Mizuho’s Haendel St. Juste Talks REIT Leverage, Rising Rates and Niche Asset Classes

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Last week’s REITweek investor conference at the New York Hilton Midtown brought together professionals from real estate investment trusts large and small to get their arms around the latest in capital-market developments for publicly traded landlords. Fresh off a whirlwind week of meetings, REIT analyst and Mizuho Securities USA Managing Director Haendel St. Juste debriefed Commercial Observer on where the sector is headed.

SEE ALSO: JLL Income Property Trust CEO Allan Swaringen on the Role of Non-Traded REITs

Commercial Observer: You always hear that REITs underperform when interest rates rise. Does that have to be true if the fundamentals are strong?
Haendel St. Juste: That’s one of the key debates in REITs. REITs tend to underperform in the initial stages of a rising rate environment, but we actually have some data that show that there is a period of time afterward that REITs have outperformed…anywhere from 300 to over a thousand basis points in the subsequent six months. [Today,] the reasons why rates are rising certainly tend to reflect an improving economy, which includes improved space demand and credit availability. Those are clearly good for real estate landlords.

How would you apply that framework to today’s situation?
Here we are very late in the fundamental cycle. Growth is slowing. You look at a number of the core real estate asset classes, and there certainly are softening fundamentals. Retail has been the poster child, and there certainly is a sense that it could be finding a floor here. I’m not ready to call a recovery in retail yet, but I think we do have some tailwinds, [such as] improving consumer confidence and discretionary spending. There have been fewer store closures this year. But certainly that’s a sector to keep an eye on.

Have you seen any changes in how REITs are using leverage this year?
Today, looking at debt-to-EBITDA [earnings before taxes, depreciation and amortization] is just about 5.5 times, which in my view is fairly healthy. Certainly, we have seen REITs taking advantage of more accommodation debt costs over the last five years to lower their overall costs and to extend their debt maturities. And a number of them have learned their lesson from the prior recession. It’s been a focus of theirs to maintain good liquidity, not only from a perspective of not wanting to be forced into selling off assets at an inopportune time to pay down debt but also to maintain a liquid, opportunistic balance sheet. In late cycles, there tend to be opportunities that pop up. REITs want to be in a position to take advantage—not to be taken advantage of.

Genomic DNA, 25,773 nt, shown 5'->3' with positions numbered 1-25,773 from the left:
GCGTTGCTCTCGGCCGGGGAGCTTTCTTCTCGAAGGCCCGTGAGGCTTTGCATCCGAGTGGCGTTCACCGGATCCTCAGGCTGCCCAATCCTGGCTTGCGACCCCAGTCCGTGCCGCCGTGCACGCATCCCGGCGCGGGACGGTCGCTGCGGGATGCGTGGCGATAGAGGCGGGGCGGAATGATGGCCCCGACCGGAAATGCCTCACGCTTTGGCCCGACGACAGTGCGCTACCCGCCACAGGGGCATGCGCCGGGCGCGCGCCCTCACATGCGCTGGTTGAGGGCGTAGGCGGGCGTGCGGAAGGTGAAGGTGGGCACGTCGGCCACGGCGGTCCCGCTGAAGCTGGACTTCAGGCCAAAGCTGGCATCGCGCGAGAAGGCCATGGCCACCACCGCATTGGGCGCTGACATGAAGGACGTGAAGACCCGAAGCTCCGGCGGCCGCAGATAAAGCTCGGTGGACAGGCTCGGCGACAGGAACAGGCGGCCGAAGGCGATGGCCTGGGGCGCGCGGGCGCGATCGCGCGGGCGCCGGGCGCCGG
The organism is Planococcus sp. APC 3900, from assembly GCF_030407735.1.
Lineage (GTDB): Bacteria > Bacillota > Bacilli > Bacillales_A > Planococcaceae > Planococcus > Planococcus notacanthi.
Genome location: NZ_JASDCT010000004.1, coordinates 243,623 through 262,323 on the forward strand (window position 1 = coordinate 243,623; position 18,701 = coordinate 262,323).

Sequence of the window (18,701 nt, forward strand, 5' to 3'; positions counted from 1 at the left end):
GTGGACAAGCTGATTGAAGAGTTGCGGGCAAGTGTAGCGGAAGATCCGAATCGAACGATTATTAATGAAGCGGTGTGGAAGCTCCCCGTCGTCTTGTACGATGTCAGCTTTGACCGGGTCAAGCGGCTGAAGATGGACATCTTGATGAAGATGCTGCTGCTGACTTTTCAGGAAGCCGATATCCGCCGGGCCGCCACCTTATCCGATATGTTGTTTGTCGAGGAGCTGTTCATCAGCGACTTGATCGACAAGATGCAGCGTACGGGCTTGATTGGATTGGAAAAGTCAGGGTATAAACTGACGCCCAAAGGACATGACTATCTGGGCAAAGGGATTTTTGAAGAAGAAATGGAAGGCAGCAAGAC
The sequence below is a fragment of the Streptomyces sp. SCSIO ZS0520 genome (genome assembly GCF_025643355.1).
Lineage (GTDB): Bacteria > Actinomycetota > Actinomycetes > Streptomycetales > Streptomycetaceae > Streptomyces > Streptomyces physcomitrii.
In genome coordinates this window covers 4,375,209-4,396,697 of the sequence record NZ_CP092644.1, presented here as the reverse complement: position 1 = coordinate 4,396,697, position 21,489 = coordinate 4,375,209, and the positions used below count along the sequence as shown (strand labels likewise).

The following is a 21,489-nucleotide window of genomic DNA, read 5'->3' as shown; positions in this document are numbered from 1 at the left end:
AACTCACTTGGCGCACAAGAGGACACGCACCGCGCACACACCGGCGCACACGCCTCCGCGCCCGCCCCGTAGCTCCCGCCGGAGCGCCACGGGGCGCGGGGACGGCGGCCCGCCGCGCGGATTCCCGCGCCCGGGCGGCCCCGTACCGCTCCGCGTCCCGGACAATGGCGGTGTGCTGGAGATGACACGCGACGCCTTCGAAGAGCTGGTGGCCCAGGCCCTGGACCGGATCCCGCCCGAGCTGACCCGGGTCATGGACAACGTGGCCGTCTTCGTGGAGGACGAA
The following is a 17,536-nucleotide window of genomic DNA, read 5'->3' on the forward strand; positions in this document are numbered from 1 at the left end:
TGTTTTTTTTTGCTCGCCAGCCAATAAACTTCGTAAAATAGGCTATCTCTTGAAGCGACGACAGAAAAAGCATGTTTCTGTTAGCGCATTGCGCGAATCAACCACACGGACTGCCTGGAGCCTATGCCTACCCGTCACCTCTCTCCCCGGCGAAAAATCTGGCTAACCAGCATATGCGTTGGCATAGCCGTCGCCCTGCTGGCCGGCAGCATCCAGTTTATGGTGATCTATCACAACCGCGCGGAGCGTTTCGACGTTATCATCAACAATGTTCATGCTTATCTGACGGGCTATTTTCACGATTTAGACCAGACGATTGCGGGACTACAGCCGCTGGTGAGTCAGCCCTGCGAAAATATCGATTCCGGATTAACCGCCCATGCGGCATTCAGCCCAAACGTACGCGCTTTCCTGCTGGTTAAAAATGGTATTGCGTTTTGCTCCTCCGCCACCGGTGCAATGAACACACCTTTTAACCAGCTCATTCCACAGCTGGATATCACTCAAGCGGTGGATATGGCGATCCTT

Analysts have pointed out a shift toward REITs accessing term loans as opposed to unsecured debt. How do REITs choose what flavors of financing to pursue?
When you ask CFOs, they say they like to have the full arsenal at their disposal, be it secured, unsecured, lines of credit or mortgages. Having an investment-grade balance sheet gives you more options. And [term loans] certainly play into a mindset that better-quality balance sheet, lower leverage puts you in a better position to be opportunistic. The idea is that having the best balance sheet gives you the best access to opportunities.

We’re coming up on the busiest leasing season for residential landlords. How important are the summer months for multifamily REITs?
In the second and third quarter, [multifamily] REITs will do about 60 or 65 percent of their annual leasing volume. That’s when people tend to move most. Landlords have adjusted their maturation schedule to drive more of the lease expiration during that peak leasing, so you’re getting more people looking at your portfolio.

In May, we spoke with the CEO of Americold, who felt that the REIT structure was perfect for cold storage. You see the same with cell towers, self-storage and data centers. Why are there symbioses between REITs and niche sectors like that?
What you’re seeing is the emergence of REITs in the non-core real estate assets classes in the last few years. Different companies and different industries have looked to the REIT model as a way to become more efficient and to avoid corporate taxes. The REIT structure has provided them that opportunity. But the dynamic behind a number of these sectors is the growth. Think about the REIT sector [at large] that is facing decelerating fundamentals and soft growth. [REITs in general are expecting] growth of about 4 percent this year—not that exciting. But the data centers and cell towers are expecting double-digit earnings growth. So that’s certainly drawn investor attention. There’s a search for high-conviction ideas, given where we are late-cycle. Increasingly, when you look at REITs that have outperformed versus a benchmark, it has been because they have invested more capital in these noncore real estate asset classes. That’s where the outperformance has been.

The sector is at the intersection of a lot of industries.
It is. That’s one of the things that make my life interesting.